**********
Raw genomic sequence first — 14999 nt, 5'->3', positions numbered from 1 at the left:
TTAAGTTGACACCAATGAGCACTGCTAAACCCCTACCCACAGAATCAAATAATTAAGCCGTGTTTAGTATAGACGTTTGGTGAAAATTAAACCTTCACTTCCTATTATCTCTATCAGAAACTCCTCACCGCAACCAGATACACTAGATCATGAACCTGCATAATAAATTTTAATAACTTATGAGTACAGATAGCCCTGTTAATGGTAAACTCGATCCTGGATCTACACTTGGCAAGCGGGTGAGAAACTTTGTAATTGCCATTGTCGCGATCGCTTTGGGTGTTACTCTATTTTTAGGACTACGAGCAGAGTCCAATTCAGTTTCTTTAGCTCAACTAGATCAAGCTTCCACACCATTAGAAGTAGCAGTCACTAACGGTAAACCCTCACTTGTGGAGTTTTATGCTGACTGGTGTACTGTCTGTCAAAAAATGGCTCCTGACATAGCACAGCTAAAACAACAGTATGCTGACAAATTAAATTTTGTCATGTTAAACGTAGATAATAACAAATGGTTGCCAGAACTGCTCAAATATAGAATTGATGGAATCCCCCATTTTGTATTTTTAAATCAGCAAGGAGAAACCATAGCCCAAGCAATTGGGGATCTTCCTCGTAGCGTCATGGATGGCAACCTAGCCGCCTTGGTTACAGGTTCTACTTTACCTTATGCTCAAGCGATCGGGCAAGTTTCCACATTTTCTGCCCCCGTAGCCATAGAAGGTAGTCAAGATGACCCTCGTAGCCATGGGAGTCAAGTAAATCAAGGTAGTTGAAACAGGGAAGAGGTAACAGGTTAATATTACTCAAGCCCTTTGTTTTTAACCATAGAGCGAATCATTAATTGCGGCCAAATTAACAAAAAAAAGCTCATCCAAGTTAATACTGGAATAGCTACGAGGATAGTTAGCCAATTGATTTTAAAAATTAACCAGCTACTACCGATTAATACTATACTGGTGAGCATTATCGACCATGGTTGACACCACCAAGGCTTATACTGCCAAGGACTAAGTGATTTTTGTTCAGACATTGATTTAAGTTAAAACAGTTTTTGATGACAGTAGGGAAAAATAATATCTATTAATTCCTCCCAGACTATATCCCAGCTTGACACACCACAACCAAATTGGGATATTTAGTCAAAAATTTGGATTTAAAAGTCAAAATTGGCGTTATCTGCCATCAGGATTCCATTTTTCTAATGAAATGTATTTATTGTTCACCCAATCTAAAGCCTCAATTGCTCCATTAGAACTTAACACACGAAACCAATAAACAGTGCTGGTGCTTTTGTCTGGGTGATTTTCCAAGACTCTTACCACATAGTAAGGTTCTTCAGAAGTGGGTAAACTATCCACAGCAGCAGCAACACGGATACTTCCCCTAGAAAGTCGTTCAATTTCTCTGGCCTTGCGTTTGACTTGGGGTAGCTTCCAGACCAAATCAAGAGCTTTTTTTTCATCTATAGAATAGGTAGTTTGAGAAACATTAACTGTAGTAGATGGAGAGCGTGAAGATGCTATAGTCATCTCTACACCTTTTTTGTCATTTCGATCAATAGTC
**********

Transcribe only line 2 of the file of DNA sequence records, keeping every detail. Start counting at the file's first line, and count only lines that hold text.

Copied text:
TTAAGTTGACACCAATGAGCACTGCTAAACCCCTACCCACAGAATCAAATAATTAAGCCGTGTTTAGTATAGACGTTTGGTGAAAATTAAACCTTCACTTCCTATTATCTCTATCAGAAACTCCTCACCGCAACCAGATACACTAGATCATGAACCTGCATAATAAATTTTAATAACTTATGAGTACAGATAGCCCTGTTAATGGTAAACTCGATCCTGGATCTACACTTGGCAAGCGGGTGAGAAACTTTGTAATTGCCATTGTCGCGATCGCTTTGGGTGTTACTCTATTTTTAGGACTACGAGCAGAGTCCAATTCAGTTTCTTTAGCTCAACTAGATCAAGCTTCCACACCATTAGAAGTAGCAGTCACTAACGGTAAACCCTCACTTGTGGAGTTTTATGCTGACTGGTGTACTGTCTGTCAAAAAATGGCTCCTGACATAGCACAGCTAAAACAACAGTATGCTGACAAATTAAATTTTGTCATGTTAAACGTAGATAATAACAAATGGTTGCCAGAACTGCTCAAATATAGAATTGATGGAATCCCCCATTTTGTATTTTTAAATCAGCAAGGAGAAACCATAGCCCAAGCAATTGGGGATCTTCCTCGTAGCGTCATGGATGGCAACCTAGCCGCCTTGGTTACAGGTTCTACTTTACCTTATGCTCAAGCGATCGGGCAAGTTTCCACATTTTCTGCCCCCGTAGCCATAGAAGGTAGTCAAGATGACCCTCGTAGCCATGGGAGTCAAGTAAATCAAGGTAGTTGAAACAGGGAAGAGGTAACAGGTTAATATTACTCAAGCCCTTTGTTTTTAACCATAGAGCGAATCATTAATTGCGGCCAAATTAACAAAAAAAAGCTCATCCAAGTTAATACTGGAATAGCTACGAGGATAGTTAGCCAATTGATTTTAAAAATTAACCAGCTACTACCGATTAATACTATACTGGTGAGCATTATCGACCATGGTTGACACCACCAAGGCTTATACTGCCAAGGACTAAGTGATTTTTGTTCAGACATTGATTTAAGTTAAAACAGTTTTTGATGACAGTAGGGAAAAATAATATCTATTAATTCCTCCCAGACTATATCCCAGCTTGACACACCACAACCAAATTGGGATATTTAGTCAAAAATTTGGATTTAAAAGTCAAAATTGGCGTTATCTGCCATCAGGATTCCATTTTTCTAATGAAATGTATTTATTGTTCACCCAATCTAAAGCCTCAATTGCTCCATTAGAACTTAACACACGAAACCAATAAACAGTGCTGGTGCTTTTGTCTGGGTGATTTTCCAAGACTCTTACCACATAGTAAGGTTCTTCAGAAGTGGGTAAACTATCCACAGCAGCAGCAACACGGATACTTCCCCTAGAAAGTCGTTCAATTTCTCTGGCCTTGCGTTTGACTTGGGGTAGCTTCCAGACCAAATCAAGAGCTTTTTTTTCATCTATAGAATAGGTAGTTTGAGAAACATTAACTGTAGTAGATGGAGAGCGTGAAGATGCTATAGTCATCTCTACACCTTTTTTGTCATTTCGATCAATAGTC